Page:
Aside from preventing you from getting dizzy during your session, it's also good precaution in case the piercing session takes a while. Just make sure you avoid caffeine, alcohol, or energy drinks during your meal as this will make it harder to sit still. Drinking caffeine, alcohol, or energy drinks will also thin your blood which will make it harder to stop flowing once the puncture is made.

Reserve the painkillers for later

Taking painkillers, as well as calming or anti-nausea medications, prior to your session is not advised since, again, it might affect your blood pressure and the rest of your body's state.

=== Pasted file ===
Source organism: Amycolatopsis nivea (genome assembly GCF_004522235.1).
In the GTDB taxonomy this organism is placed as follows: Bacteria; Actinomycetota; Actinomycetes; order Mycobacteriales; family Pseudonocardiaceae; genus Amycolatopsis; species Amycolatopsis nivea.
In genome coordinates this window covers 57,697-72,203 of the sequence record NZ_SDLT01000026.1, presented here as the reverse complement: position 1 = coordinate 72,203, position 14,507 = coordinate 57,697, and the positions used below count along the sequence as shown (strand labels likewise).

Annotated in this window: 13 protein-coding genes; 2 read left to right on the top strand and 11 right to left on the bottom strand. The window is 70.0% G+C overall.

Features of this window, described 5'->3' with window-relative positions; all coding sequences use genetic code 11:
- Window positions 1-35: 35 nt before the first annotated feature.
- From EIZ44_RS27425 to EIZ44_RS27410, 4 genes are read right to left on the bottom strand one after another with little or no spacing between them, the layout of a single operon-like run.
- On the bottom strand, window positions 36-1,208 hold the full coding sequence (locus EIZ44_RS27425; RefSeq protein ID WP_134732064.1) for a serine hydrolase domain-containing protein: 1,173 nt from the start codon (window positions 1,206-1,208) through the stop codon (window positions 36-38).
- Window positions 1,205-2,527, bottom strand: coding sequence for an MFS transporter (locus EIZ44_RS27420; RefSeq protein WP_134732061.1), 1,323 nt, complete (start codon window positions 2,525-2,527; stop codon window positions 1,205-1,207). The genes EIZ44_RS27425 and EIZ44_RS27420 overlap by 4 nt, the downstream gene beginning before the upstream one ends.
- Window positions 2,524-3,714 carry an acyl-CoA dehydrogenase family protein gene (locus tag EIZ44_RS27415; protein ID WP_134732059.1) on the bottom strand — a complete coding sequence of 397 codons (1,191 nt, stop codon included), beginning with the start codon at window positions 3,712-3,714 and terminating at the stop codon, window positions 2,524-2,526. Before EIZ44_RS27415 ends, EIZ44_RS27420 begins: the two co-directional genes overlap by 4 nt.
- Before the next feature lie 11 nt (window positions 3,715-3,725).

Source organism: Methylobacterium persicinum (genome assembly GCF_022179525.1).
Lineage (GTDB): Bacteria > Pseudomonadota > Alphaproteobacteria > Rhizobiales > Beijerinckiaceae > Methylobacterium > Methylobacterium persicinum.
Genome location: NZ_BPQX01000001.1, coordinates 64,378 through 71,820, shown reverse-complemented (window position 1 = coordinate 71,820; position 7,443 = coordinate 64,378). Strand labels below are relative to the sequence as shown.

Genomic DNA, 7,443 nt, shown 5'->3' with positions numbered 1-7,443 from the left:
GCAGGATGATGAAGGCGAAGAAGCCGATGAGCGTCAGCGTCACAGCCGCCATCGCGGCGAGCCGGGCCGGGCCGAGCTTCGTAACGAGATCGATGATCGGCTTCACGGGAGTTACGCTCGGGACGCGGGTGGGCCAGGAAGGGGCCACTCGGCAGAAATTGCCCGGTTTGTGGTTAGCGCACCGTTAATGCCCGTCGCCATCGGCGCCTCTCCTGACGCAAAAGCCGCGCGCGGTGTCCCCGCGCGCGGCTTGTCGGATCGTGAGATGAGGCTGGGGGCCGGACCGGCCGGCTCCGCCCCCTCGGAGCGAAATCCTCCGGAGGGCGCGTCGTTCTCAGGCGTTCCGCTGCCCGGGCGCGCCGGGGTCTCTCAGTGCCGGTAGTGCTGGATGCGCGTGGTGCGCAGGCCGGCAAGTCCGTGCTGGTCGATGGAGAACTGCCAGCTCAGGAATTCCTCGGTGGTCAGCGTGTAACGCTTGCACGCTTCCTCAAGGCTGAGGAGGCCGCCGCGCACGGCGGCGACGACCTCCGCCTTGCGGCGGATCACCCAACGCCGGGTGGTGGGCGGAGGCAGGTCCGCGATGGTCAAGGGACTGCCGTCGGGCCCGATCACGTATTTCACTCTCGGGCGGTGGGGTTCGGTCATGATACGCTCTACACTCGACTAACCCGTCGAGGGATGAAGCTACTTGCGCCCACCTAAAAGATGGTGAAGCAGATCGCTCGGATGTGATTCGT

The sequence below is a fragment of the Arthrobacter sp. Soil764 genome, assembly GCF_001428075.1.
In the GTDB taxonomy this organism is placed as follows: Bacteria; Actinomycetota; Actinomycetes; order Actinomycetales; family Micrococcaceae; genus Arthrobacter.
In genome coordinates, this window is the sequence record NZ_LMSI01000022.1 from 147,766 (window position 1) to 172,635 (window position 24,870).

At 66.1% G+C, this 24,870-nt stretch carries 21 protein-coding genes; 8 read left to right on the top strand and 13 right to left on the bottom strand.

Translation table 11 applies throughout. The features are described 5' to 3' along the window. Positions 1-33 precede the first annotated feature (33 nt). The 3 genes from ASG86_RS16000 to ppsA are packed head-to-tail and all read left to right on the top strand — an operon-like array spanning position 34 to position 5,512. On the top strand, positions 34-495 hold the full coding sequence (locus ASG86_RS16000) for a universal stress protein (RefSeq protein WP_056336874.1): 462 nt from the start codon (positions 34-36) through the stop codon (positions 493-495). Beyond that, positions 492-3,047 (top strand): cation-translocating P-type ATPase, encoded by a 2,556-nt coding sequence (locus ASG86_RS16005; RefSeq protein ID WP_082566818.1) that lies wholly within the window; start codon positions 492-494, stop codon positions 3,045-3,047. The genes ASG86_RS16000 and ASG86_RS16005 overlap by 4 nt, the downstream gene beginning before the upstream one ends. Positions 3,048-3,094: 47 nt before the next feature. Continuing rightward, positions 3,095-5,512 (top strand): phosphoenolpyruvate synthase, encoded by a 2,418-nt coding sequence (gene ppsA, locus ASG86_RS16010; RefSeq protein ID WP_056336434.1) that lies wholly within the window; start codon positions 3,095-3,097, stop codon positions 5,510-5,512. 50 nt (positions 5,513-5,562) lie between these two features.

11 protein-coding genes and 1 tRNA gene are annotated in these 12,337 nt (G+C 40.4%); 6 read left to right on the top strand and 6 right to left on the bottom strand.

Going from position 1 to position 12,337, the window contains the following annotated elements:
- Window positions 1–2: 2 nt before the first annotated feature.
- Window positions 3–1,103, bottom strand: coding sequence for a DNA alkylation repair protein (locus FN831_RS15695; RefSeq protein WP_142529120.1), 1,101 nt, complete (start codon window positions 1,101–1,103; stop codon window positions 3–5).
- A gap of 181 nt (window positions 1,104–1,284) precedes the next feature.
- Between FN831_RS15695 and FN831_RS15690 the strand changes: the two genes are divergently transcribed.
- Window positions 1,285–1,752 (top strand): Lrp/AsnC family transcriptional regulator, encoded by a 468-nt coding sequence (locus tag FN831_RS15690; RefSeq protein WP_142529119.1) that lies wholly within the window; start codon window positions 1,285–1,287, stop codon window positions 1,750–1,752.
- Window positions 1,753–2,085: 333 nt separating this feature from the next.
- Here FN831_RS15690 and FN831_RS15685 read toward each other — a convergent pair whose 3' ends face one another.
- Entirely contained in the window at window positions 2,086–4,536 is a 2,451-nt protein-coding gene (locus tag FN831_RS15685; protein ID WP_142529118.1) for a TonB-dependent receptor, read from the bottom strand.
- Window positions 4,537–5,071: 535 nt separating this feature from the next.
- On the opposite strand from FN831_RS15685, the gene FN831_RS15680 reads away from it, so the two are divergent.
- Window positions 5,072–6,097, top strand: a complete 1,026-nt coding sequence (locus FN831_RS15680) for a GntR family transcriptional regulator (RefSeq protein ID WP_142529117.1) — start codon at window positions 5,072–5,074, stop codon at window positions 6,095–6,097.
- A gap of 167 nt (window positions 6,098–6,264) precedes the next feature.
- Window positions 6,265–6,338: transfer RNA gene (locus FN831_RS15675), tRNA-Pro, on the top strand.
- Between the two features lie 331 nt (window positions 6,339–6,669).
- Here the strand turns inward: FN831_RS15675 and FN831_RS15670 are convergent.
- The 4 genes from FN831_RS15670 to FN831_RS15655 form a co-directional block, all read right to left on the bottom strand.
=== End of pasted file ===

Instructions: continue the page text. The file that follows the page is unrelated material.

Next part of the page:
Read the consent forms carefully

Procedures done in authorised parlours and shops have consent forms to ensure that both parties involved in the session are transparent in terms of health regulations, expectations, etc. Read these forms carefully and be honest in answering questions about your health to avoid any issues in the future. 

Relax

It might be hard to do so especially if it's your first time getting a piercing. But try as much as possible to keep your nerves down and just have fun with it. If it helps, ask a friend or a trusted family member to come along with you for support. 


Ear with many piercings

Your health should also be a priority when getting a piercing.


The proper piercing post-care treatment


The best thing about getting pierced by a professional is that you get to ask all the after-care questions you can and get reliable answers. Each body part has a specific way to clean and care for post-piercing. Take your specialist’s advice to heart. But generally, similar rules apply. 

How to clean your new piercing